Accession Number : ADA257994


Title :   Long-Term Storage and Preservation of Red Blood Cells,


Corporate Author : LETTERMAN ARMY INST OF RESEARCH PRESIDIO OF SAN FRANCISCO CA DIV OF BLOOD RESEARCH


Personal Author(s) : Moore, Gerald L


Full Text : https://apps.dtic.mil/dtic/tr/fulltext/u2/a257994.pdf


Report Date : Jan 1992


Pagination or Media Count : 16


Abstract : Humans have experimented with blood transfusions for over 300 years and have attempted to preserve human blood since the early 1900s. The first modern attempts to store blood were stimulated by World War I when blood was stored in citrate-glucose solutions (Robertson 1918; Rous and Turner 1916). During World War II, the increased need for blood plasma and whole blood resulted in the development of a solution called acid-citrate-dextrose (ACD0 for 21-day refrigerated storage of blood. A slight variation of ACD, called CPD, was introduced in the late 1950s. For CPD, phosphate was added to the citrate and dextrose, which slightly improved the viability of stored red cells, although the dating period was held to 21 days. Blood preservation solutions remained unchanged until the late 1970s when adenine was first added to CPD to produce CPDA-1, which extended the shelf life of blood to 35 days (Peck et al. 1981). CPDA-1 appears to be the industry's final attempt to modify the anticoagulant solution for better blood preservation. However, the success of U.S. and European blood banks with CPDA-1 has encouraged the development of modern additive solutions for component-specific preservation.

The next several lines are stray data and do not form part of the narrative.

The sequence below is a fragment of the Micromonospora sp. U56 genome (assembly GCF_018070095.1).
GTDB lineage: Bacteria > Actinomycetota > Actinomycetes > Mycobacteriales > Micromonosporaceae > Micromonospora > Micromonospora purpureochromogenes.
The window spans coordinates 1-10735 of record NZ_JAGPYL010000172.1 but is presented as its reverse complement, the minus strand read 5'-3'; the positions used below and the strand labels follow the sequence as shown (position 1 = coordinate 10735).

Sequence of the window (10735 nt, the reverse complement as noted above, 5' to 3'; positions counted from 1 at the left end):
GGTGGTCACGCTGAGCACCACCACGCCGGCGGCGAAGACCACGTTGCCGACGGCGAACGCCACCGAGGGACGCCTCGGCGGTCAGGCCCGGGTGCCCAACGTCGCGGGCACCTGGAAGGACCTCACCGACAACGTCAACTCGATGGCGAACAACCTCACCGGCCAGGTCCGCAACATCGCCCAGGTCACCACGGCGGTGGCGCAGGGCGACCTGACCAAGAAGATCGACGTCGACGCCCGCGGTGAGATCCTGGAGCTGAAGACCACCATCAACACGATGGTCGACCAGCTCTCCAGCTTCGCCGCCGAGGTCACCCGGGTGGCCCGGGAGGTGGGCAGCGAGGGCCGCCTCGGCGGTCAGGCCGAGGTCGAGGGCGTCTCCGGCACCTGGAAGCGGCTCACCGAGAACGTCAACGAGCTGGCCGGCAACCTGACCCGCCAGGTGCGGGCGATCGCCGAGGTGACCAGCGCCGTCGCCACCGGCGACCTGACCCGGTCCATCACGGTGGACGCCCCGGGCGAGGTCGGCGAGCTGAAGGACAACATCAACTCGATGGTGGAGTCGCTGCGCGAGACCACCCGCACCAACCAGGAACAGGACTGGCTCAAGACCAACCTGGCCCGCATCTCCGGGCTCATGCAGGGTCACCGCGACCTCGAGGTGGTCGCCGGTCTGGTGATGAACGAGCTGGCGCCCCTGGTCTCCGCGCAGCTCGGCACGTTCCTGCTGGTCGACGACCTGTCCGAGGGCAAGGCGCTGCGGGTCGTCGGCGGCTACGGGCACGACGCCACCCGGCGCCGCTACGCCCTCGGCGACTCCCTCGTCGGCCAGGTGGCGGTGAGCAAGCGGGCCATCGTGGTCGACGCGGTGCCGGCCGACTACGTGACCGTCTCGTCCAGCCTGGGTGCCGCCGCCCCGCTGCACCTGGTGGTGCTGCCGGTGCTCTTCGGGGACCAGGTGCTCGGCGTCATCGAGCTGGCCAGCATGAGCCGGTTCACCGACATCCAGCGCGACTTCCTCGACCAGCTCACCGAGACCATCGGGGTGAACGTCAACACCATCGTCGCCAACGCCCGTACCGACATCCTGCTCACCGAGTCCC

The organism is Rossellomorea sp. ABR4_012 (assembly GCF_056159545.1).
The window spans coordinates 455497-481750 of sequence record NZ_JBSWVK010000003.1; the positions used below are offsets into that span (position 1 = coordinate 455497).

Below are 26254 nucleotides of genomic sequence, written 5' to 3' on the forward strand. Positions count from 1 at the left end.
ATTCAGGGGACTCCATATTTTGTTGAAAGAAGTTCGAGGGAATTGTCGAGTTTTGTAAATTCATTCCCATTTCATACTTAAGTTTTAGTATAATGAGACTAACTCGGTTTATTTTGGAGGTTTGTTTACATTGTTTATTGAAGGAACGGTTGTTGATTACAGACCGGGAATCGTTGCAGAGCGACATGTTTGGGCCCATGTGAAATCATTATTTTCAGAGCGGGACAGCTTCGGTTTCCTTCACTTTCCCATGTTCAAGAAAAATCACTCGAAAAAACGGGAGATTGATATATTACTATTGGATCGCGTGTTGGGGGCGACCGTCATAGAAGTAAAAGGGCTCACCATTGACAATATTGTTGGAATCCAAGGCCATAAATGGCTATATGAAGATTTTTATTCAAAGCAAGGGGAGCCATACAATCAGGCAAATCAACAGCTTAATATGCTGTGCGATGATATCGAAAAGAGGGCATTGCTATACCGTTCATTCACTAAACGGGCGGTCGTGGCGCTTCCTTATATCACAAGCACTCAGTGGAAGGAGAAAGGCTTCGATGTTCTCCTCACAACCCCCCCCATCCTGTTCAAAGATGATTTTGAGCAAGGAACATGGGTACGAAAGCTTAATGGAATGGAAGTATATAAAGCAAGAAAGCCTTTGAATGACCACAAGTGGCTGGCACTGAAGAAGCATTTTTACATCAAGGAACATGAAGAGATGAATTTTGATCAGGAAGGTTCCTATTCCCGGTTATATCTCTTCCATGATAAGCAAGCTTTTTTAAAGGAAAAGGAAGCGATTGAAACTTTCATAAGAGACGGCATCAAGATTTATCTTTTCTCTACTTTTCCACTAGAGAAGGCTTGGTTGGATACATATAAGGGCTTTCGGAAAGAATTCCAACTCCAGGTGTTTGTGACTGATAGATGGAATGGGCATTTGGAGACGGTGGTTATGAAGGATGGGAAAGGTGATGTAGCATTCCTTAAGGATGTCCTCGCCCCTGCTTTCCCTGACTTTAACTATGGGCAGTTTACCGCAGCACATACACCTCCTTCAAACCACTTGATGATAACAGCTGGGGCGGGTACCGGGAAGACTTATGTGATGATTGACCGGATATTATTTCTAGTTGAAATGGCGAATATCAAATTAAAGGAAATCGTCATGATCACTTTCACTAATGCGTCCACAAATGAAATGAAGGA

Descriptors :   *BLOOD TRANSFUSION , *BLOOD CELLS , *BLOOD PRESERVATION , BLOOD PLASMA , BLOOD BANKS , ACID CITRATE DEXTROSE , BLOOD VOLUME , STERILIZATION


Subject Categories : Biology
      Microbiology


Distribution Statement : APPROVED FOR PUBLIC RELEASE